No two persons ever read the same book. --Edmund Wilson

Thursday, March 31, 2011

2011/15: Farthing -- Jo Walton

[He] could just drift into murder and fascism, but I refused that entirely, for myself and for the future. It was the way I'd thought before, about living in a tiny flower garden in the midst of fields of manure. I couldn't close my eyes to the fact that keeping the flower garden meant pushing other people off into the manure. (p.306)
  1. 1949, but not as we know it: 'the border of the Third Reich stops at the Channel' (19) and this is not least because of the efforts of Sir James Thirkie, who in 1941 negotiated "Peace with Honour" with Hitler.
  2. George Orwell's latest novel is called Nineteen Seventy-Four, because he wrote it a year earlier ...
  3. A country-house murder: Farthing House has given its name to a COnservative clique who dominate British politics. The interpersonal relationships of the Farthing Set are as complex and sordid as anything from a Sayers novel, with Bognor and Macedonia -- sorry, adultery and bisexuality -- complicating matters at every turn.
  4. The rigid class system, in our reality smoothed away by the war and its aftermath, is still going strong. It still amazed Carmichael sometimes that this kind of luxury should exist side by side with the world he usually saw where most people barely had enough to eat. (p.127)
  5. Anti-semitism is endemic. Lucy, one of the two narrators, is married to David who's a Jewish banker. It turns out she doesn't know quite as much about him as she thought, but that works both ways.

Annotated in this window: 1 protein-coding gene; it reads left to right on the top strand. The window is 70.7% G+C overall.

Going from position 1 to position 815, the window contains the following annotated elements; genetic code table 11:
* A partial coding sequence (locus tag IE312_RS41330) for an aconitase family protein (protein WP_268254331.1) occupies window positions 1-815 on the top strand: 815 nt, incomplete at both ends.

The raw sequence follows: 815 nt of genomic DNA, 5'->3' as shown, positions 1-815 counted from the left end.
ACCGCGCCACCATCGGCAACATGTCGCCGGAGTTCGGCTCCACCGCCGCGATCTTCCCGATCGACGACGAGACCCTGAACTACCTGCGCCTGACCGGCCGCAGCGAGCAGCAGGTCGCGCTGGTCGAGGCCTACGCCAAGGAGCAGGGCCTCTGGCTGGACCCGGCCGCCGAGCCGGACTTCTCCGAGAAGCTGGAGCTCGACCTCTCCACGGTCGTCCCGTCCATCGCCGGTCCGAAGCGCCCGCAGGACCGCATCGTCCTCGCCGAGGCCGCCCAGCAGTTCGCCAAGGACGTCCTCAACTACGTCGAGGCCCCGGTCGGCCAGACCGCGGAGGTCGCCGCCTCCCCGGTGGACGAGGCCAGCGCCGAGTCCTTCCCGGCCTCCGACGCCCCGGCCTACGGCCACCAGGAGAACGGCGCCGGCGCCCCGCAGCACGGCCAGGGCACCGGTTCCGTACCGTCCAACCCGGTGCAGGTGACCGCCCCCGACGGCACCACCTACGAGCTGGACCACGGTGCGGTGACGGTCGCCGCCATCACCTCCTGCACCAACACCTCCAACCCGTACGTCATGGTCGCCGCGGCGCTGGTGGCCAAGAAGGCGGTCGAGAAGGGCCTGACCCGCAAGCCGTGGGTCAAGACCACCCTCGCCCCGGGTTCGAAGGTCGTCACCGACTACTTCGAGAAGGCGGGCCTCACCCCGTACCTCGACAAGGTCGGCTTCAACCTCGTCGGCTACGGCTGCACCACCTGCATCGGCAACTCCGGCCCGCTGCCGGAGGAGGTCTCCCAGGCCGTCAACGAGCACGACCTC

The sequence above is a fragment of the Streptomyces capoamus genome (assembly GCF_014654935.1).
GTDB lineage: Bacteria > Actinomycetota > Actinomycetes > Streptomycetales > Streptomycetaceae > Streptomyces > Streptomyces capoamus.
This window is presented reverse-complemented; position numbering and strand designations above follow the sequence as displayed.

6. Homosexuality is illegal, but a great many characters are gay or bisexual (and thus easily blackmailed). Possibly there are disproportionately many gay characters: it detracts from the impact.
  7. Part of the novel concerns getting Jews out of Europe -- to Canada, since America has thrown in its lot with the Greater East Asia Co-Prosperity Sphere, and closed its borders to Jewish refugees.
  8. Two viewpoint characters, Lucy and Carmichael -- she sees through him, he doesn't understand her at all
  9. Ultimately, Farthing is about how easy it is for even the well-intentioned to stand aside while injustice and genocide are perpetrated
  10. Ends on something of a cliffhanger, but not one that pertains to the plot: I'm not sure it will be resolved in the subsequent volumes of the trilogy.

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